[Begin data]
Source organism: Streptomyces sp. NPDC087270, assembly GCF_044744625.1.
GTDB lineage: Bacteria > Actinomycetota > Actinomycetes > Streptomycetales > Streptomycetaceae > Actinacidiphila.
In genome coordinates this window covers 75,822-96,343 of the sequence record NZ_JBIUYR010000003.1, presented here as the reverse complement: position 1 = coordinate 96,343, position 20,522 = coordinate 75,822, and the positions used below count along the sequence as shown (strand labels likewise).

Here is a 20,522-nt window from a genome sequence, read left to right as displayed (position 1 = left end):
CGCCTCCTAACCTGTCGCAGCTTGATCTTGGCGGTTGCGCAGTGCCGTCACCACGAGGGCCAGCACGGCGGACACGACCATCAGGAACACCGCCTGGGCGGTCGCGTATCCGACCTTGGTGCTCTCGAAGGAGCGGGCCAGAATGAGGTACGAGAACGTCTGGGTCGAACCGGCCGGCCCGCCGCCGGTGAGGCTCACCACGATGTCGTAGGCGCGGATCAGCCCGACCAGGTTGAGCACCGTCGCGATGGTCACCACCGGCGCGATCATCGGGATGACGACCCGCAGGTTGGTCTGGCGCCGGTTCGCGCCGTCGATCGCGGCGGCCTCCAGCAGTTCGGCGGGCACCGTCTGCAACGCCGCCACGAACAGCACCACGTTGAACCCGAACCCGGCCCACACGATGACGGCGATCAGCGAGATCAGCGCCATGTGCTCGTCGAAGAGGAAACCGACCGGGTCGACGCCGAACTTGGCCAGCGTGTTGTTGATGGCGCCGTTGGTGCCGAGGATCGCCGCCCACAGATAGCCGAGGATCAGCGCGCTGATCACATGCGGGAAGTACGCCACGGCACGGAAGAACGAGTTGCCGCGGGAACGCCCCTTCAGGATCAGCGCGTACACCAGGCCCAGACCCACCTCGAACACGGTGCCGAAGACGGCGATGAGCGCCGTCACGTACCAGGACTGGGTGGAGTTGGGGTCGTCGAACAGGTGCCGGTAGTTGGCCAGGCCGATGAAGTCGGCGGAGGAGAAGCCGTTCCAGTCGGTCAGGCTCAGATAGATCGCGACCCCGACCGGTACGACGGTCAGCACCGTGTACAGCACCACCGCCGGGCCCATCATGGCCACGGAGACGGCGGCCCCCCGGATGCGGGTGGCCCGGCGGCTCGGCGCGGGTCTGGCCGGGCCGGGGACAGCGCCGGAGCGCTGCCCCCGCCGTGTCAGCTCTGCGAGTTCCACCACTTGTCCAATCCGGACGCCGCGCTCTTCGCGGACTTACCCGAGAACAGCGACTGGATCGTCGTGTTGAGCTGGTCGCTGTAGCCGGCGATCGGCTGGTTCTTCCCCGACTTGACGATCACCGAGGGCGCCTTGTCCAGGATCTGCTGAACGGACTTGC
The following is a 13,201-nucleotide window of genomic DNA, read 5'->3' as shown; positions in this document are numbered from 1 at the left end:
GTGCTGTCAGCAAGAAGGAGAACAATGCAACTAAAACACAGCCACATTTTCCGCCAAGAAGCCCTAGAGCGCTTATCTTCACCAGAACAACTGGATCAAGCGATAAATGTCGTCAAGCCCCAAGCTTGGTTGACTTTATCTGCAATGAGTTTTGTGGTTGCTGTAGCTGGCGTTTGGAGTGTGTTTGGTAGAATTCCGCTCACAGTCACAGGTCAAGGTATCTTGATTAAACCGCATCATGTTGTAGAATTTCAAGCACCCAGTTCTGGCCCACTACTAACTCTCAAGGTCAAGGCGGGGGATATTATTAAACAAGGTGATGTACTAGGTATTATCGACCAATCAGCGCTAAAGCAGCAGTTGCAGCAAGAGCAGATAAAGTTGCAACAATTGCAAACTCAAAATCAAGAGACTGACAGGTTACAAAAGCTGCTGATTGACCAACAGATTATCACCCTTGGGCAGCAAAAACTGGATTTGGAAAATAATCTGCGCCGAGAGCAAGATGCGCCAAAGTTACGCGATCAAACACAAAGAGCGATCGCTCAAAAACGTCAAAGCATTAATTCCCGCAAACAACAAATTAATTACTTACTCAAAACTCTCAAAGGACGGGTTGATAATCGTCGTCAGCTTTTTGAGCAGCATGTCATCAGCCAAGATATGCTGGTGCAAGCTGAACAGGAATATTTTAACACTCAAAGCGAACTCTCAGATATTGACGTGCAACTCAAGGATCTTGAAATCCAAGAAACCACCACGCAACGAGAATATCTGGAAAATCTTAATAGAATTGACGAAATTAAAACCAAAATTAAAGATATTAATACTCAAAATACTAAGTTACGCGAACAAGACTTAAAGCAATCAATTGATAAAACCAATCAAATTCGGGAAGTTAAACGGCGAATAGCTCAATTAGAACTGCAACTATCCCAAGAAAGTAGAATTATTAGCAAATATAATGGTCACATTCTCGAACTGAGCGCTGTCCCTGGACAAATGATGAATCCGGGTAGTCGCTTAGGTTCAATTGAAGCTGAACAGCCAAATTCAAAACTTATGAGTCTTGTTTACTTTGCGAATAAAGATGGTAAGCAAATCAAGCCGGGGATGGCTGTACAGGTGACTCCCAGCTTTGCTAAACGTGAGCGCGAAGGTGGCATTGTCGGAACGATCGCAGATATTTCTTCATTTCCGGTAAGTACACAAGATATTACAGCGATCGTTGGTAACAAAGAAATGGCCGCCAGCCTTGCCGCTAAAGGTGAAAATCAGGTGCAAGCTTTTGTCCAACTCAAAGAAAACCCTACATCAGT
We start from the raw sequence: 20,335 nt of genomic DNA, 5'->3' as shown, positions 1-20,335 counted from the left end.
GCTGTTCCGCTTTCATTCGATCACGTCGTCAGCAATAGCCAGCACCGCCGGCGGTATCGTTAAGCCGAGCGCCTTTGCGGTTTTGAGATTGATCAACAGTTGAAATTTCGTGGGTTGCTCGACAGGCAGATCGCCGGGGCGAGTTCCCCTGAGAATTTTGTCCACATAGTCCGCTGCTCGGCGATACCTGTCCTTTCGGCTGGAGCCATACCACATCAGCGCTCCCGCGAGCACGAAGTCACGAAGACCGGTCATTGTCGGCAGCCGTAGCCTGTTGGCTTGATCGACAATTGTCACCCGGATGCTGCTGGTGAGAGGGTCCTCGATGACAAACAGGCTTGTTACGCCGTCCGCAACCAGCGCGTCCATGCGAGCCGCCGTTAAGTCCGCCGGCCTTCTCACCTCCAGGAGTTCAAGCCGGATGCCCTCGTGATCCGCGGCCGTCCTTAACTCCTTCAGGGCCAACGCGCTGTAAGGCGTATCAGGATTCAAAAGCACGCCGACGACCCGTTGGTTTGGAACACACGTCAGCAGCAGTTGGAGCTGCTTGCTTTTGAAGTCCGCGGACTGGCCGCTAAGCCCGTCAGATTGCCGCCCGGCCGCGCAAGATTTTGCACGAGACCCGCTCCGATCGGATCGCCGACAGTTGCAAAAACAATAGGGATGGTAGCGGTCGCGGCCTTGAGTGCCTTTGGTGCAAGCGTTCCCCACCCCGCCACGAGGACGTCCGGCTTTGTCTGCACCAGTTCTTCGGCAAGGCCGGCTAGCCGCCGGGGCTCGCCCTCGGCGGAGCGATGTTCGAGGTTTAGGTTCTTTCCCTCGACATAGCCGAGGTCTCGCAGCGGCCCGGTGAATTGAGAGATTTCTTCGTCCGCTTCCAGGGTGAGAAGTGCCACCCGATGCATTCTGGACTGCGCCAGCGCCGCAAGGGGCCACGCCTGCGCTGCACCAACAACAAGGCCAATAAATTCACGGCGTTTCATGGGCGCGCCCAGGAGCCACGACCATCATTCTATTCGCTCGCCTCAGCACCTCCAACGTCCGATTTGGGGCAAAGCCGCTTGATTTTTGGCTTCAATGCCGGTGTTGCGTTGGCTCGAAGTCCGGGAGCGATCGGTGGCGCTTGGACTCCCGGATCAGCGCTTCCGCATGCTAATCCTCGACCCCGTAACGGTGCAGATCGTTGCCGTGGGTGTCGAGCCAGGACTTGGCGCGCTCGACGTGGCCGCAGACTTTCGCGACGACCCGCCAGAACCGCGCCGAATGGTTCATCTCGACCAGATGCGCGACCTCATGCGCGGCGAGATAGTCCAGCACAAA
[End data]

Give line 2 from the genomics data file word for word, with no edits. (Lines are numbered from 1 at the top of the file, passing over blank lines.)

GTDB lineage: Bacteria > Actinomycetota > Actinomycetes > Streptomycetales > Streptomycetaceae > Actinacidiphila.